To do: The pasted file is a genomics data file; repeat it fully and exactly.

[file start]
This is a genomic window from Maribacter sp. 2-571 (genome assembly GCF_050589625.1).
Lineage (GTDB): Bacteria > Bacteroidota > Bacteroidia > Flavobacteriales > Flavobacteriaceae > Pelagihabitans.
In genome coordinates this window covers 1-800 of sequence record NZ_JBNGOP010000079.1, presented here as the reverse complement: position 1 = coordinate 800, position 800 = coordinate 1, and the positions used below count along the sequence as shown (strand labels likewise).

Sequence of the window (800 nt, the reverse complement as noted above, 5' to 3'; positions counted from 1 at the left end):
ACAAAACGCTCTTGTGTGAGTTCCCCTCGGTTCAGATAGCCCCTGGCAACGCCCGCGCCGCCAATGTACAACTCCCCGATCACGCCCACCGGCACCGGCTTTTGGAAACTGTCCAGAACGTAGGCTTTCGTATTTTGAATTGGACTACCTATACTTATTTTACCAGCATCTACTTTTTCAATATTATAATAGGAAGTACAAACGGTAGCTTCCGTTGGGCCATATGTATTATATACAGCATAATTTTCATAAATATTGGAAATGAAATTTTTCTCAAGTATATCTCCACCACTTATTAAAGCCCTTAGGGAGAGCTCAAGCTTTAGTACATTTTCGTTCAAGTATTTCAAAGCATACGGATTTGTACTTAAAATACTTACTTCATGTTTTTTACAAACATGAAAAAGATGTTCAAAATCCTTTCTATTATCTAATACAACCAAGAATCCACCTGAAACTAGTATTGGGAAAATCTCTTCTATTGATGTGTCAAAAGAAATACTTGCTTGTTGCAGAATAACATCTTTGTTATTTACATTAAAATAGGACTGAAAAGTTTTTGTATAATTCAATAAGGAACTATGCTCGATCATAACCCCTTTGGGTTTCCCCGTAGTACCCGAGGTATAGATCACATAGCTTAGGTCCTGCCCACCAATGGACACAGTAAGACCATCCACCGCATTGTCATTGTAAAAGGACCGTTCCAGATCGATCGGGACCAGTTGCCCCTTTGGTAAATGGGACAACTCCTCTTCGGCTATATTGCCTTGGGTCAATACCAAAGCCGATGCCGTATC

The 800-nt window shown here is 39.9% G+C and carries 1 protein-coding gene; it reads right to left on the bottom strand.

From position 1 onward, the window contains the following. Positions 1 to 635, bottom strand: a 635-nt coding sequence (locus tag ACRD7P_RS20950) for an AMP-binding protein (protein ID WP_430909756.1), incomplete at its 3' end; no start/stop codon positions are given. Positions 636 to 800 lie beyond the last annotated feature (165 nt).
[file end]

This is a genomic window from Maribacter sp. 2-571 (genome assembly GCF_050589625.1).
Lineage (GTDB): Bacteria > Bacteroidota > Bacteroidia > Flavobacteriales > Flavobacteriaceae > Pelagihabitans.
In genome coordinates this window covers 1-800 of sequence record NZ_JBNGOP010000079.1, presented here as the reverse complement: position 1 = coordinate 800, position 800 = coordinate 1, and the positions used below count along the sequence as shown (strand labels likewise).

Sequence of the window (800 nt, the reverse complement as noted above, 5' to 3'; positions counted from 1 at the left end):
ACAAAACGCTCTTGTGTGAGTTCCCCTCGGTTCAGATAGCCCCTGGCAACGCCCGCGCCGCCAATGTACAACTCCCCGATCACGCCCACCGGCACCGGCTTTTGGAAACTGTCCAGAACGTAGGCTTTCGTATTTTGAATTGGACTACCTATACTTATTTTACCAGCATCTACTTTTTCAATATTATAATAGGAAGTACAAACGGTAGCTTCCGTTGGGCCATATGTATTATATACAGCATAATTTTCATAAATATTGGAAATGAAATTTTTCTCAAGTATATCTCCACCACTTATTAAAGCCCTTAGGGAGAGCTCAAGCTTTAGTACATTTTCGTTCAAGTATTTCAAAGCATACGGATTTGTACTTAAAATACTTACTTCATGTTTTTTACAAACATGAAAAAGATGTTCAAAATCCTTTCTATTATCTAATACAACCAAGAATCCACCTGAAACTAGTATTGGGAAAATCTCTTCTATTGATGTGTCAAAAGAAATACTTGCTTGTTGCAGAATAACATCTTTGTTATTTACATTAAAATAGGACTGAAAAGTTTTTGTATAATTCAATAAGGAACTATGCTCGATCATAACCCCTTTGGGTTTCCCCGTAGTACCCGAGGTATAGATCACATAGCTTAGGTCCTGCCCACCAATGGACACAGTAAGACCATCCACCGCATTGTCATTGTAAAAGGACCGTTCCAGATCGATCGGGACCAGTTGCCCCTTTGGTAAATGGGACAACTCCTCTTCGGCTATATTGCCTTGGGTCAATACCAAAGCCGATGCCGTATC

The 800-nt window shown here is 39.9% G+C and carries 1 protein-coding gene; it reads right to left on the bottom strand.

From position 1 onward, the window contains the following. Positions 1 to 635, bottom strand: a 635-nt coding sequence (locus tag ACRD7P_RS20950) for an AMP-binding protein (protein ID WP_430909756.1), incomplete at its 3' end; no start/stop codon positions are given. Positions 636 to 800 lie beyond the last annotated feature (165 nt).